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.:. humble before God

Fran Woods

Scripture is replete with injunctions to humble ourselves before God. Here are a few thoughts from two of these scriptures.

James 4:7, 8: “So humble yourselves before God. Resist the Devil and he will flee from you. Draw close to God, and God will draw close to you.”

1 Peter 5:6, 7: “So humble yourselves under the mighty power of God, and in his good time he will honor you. Give all your worries and cares to God, for he cares about what happens to you.”

The verse preceding James 4:7 says, “God sets himself against the proud, but shows favor to the humble” and is a quote from Proverbs 3:34.

The verse preceding 1 Peter 5:6 is the very same verse quoted from Proverbs.

In James, the context is of the evil desires warring within us that cause us to be at war with one another. James calls us adulterers because of our friendship with the world, our quarreling and fighting, our scheming, our jealousy, our lives motivated by pleasure. He calls us adulterers because the things he lists are what come between us and God and they take away our affection for Him. Elsewhere, Scripture describes God as a jealous lover. James relates the evil desires warring within us to pride. To be as James described in 5:1-5 is to be proud and arrogant and not a friend of God. Phew! What a strong statement James makes. His letter is written to Christians and his call is to humble ourselves before God, first and foremost. The only way to resist the devil is from that position of humility before God. The closer we come to God the clearer our view is. We need to wash our hands and purify our hearts, we need to weep, to grieve, to experience deep true sorrow.

James goes on to say, “When you bow down before the LORD and admit your dependence on him, he will lift you up and give you honor” (v 10). It seems that our part is to bow down, to humble ourselves, to confess our pride, our arrogance, and our sinful selfish responses to those around us. Our part is to draw near to God, to seek after Him with our whole heart, unreservedly and without any ulterior motives or hidden agendas.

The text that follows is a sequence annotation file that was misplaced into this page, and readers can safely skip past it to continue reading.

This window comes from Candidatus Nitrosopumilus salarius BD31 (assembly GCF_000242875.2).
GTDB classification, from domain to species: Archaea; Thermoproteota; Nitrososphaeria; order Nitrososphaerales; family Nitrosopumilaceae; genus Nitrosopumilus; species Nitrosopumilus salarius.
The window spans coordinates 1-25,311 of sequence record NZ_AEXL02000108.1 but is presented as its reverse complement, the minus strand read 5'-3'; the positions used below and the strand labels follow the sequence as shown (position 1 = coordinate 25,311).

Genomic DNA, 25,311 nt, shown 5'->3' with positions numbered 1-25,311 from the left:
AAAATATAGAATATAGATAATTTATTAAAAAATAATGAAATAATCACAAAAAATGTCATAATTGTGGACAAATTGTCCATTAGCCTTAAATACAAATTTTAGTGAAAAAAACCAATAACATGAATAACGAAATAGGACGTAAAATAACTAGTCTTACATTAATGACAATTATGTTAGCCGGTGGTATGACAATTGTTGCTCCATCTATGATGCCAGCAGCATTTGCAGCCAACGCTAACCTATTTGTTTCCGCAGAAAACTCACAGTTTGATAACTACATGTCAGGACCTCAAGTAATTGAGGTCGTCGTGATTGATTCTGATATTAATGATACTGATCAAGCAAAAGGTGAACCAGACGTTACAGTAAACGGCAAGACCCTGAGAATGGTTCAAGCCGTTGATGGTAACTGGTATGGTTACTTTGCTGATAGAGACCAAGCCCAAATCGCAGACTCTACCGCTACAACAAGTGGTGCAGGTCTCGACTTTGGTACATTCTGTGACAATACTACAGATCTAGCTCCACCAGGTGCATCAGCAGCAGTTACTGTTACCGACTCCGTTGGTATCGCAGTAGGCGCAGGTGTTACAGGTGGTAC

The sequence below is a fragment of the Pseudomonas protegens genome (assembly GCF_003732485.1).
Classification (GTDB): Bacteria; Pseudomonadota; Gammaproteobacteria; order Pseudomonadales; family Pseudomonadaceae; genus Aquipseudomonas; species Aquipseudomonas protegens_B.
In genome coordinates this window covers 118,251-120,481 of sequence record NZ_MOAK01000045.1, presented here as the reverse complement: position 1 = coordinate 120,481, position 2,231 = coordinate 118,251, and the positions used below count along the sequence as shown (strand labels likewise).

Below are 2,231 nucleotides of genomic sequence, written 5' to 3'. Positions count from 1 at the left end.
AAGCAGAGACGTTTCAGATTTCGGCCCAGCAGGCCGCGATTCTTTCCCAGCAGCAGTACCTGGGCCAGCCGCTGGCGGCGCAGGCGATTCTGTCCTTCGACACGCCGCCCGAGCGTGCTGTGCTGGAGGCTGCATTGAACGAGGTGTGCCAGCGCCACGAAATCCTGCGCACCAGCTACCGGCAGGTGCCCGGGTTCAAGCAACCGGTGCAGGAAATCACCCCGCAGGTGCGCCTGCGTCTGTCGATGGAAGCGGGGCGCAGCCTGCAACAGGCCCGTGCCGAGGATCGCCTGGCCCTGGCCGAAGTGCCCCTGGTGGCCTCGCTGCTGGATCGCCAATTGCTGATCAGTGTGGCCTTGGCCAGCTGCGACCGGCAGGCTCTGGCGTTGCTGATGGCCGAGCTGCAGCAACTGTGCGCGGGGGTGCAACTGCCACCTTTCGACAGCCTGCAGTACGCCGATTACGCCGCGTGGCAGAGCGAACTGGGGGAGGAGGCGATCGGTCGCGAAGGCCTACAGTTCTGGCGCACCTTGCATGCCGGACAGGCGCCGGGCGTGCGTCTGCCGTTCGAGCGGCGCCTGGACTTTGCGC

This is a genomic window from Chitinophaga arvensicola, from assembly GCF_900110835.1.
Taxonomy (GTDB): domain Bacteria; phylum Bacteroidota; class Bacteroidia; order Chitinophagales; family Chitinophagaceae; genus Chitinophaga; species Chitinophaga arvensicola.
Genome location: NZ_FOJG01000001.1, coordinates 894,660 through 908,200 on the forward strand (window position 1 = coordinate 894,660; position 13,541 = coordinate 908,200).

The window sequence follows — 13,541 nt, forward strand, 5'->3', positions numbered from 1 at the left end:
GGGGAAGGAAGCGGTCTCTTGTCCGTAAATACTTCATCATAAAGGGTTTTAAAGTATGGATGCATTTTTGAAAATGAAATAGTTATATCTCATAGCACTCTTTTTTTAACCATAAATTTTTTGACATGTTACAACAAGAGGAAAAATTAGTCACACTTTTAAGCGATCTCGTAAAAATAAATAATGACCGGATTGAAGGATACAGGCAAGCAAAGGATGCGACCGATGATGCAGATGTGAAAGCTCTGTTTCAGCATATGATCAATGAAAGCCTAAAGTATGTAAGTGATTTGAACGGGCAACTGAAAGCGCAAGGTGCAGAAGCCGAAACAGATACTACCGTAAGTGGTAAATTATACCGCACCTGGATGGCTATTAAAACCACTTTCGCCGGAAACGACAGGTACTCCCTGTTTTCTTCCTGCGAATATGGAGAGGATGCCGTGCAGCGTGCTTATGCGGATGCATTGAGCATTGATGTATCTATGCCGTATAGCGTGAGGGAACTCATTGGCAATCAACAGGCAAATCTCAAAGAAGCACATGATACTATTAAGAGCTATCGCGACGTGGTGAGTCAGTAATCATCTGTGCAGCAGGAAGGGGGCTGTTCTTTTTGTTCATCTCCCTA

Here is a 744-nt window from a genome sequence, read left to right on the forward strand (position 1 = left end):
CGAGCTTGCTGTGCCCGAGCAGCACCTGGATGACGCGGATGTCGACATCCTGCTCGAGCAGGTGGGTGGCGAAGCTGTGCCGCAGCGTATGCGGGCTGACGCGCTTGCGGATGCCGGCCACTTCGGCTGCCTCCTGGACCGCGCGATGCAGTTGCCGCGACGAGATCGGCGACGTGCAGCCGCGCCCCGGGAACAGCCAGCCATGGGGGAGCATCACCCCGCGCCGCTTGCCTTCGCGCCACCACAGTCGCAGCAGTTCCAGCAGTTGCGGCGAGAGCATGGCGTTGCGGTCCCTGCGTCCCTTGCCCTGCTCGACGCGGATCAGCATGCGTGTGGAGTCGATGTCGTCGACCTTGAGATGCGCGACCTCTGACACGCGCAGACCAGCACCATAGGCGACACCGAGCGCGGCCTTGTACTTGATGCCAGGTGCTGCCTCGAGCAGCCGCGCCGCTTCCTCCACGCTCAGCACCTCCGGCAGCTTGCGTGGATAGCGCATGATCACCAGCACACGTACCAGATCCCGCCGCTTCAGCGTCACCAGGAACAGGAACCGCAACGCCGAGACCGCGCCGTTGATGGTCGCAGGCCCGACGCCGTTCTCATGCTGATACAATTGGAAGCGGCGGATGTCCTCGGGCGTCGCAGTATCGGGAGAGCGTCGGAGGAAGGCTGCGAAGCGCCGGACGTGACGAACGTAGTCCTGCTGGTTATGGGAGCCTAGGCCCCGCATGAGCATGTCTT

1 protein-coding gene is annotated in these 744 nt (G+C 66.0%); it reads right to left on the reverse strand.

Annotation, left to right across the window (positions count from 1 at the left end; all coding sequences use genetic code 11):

God will not be manipulated by us. He knows every game there is and then some. He knows us better than we know ourselves. He desires a full open love relationship unclouded by sin, by lies, by masks, or by games on our part.

In the Peter passage, Peter is speaking particularly to the elders in the churches, to those who are the shepherds of the flock. However, I believe, what he says is also for the flock. Again we have the injunction to humble ourselves before God and to leave our being elevated (or otherwise) to Him. I find it interesting that the second half of the verse addresses worries and cares. It seems there may be a link between the two parts of the verse. I wonder if we suffer from worry and care when we attempt to build ourselves up and make ourselves look good in the eyes of others (and, perhaps, even to make ourselves look good to ourselves).

Some other related verses to ponder:

Psalm 131:1-3 talks of being still and quiet as a small child with its mother – not haughty, not proud – in a place of peace and quiet and unconcerned about great matters.

Proverbs 29:23 says “…pride ends in humiliation, while humility brings honor.”

And finally for this musing, Micah 6:8 says “…the Lord has already told you what is good, and this is what he requires: to do what is right, to love mercy, and to walk humbly with your God.”

Bless you as you think about these things.

Copyright 2003 Fran Woods


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